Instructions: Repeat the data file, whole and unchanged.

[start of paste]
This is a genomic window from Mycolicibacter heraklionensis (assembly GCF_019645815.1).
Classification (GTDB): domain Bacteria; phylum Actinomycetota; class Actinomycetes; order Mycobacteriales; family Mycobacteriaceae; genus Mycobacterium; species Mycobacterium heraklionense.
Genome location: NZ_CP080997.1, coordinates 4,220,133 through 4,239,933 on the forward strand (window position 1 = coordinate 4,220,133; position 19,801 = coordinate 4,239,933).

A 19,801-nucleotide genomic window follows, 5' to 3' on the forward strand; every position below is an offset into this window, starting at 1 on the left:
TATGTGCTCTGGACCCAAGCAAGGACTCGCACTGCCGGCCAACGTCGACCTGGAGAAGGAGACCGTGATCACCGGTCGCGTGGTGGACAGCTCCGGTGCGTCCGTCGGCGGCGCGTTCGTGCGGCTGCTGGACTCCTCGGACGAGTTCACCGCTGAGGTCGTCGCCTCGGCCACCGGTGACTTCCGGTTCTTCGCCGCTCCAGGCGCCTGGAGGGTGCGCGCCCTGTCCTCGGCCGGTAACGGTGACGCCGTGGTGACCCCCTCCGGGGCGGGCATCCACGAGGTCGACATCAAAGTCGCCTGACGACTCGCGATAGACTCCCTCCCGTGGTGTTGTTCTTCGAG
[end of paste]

This is a genomic window from Mycolicibacter heraklionensis (assembly GCF_019645815.1).
Classification (GTDB): domain Bacteria; phylum Actinomycetota; class Actinomycetes; order Mycobacteriales; family Mycobacteriaceae; genus Mycobacterium; species Mycobacterium heraklionense.
Genome location: NZ_CP080997.1, coordinates 4,220,133 through 4,239,933 on the forward strand (window position 1 = coordinate 4,220,133; position 19,801 = coordinate 4,239,933).

A 19,801-nucleotide genomic window follows, 5' to 3' on the forward strand; every position below is an offset into this window, starting at 1 on the left:
TATGTGCTCTGGACCCAAGCAAGGACTCGCACTGCCGGCCAACGTCGACCTGGAGAAGGAGACCGTGATCACCGGTCGCGTGGTGGACAGCTCCGGTGCGTCCGTCGGCGGCGCGTTCGTGCGGCTGCTGGACTCCTCGGACGAGTTCACCGCTGAGGTCGTCGCCTCGGCCACCGGTGACTTCCGGTTCTTCGCCGCTCCAGGCGCCTGGAGGGTGCGCGCCCTGTCCTCGGCCGGTAACGGTGACGCCGTGGTGACCCCCTCCGGGGCGGGCATCCACGAGGTCGACATCAAAGTCGCCTGACGACTCGCGATAGACTCCCTCCCGTGGTGTTGTTCTTCGAG